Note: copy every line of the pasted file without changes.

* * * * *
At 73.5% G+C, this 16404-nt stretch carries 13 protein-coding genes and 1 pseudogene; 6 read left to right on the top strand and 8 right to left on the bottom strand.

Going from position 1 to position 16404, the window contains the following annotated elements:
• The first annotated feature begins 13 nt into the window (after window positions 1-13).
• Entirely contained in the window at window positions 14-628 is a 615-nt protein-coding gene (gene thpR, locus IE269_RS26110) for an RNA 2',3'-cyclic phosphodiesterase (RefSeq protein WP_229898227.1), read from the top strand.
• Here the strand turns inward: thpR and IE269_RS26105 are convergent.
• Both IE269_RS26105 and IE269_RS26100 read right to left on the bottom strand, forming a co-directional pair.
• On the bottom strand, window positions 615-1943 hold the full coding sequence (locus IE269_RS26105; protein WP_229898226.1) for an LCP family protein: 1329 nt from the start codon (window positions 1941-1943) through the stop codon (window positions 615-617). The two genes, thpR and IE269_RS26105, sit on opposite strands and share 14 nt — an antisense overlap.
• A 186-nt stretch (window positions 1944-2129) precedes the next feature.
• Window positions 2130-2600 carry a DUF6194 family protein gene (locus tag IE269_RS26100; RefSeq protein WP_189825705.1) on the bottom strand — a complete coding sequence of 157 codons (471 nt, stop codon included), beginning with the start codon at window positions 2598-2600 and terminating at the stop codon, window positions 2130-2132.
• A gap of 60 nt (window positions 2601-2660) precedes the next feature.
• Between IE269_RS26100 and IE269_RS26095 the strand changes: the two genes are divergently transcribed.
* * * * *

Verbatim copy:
At 73.5% G+C, this 16404-nt stretch carries 13 protein-coding genes and 1 pseudogene; 6 read left to right on the top strand and 8 right to left on the bottom strand.

Going from position 1 to position 16404, the window contains the following annotated elements:
• The first annotated feature begins 13 nt into the window (after window positions 1-13).
• Entirely contained in the window at window positions 14-628 is a 615-nt protein-coding gene (gene thpR, locus IE269_RS26110) for an RNA 2',3'-cyclic phosphodiesterase (RefSeq protein WP_229898227.1), read from the top strand.
• Here the strand turns inward: thpR and IE269_RS26105 are convergent.
• Both IE269_RS26105 and IE269_RS26100 read right to left on the bottom strand, forming a co-directional pair.
• On the bottom strand, window positions 615-1943 hold the full coding sequence (locus IE269_RS26105; protein WP_229898226.1) for an LCP family protein: 1329 nt from the start codon (window positions 1941-1943) through the stop codon (window positions 615-617). The two genes, thpR and IE269_RS26105, sit on opposite strands and share 14 nt — an antisense overlap.
• A 186-nt stretch (window positions 1944-2129) precedes the next feature.
• Window positions 2130-2600 carry a DUF6194 family protein gene (locus tag IE269_RS26100; RefSeq protein WP_189825705.1) on the bottom strand — a complete coding sequence of 157 codons (471 nt, stop codon included), beginning with the start codon at window positions 2598-2600 and terminating at the stop codon, window positions 2130-2132.
• A gap of 60 nt (window positions 2601-2660) precedes the next feature.
• Between IE269_RS26100 and IE269_RS26095 the strand changes: the two genes are divergently transcribed.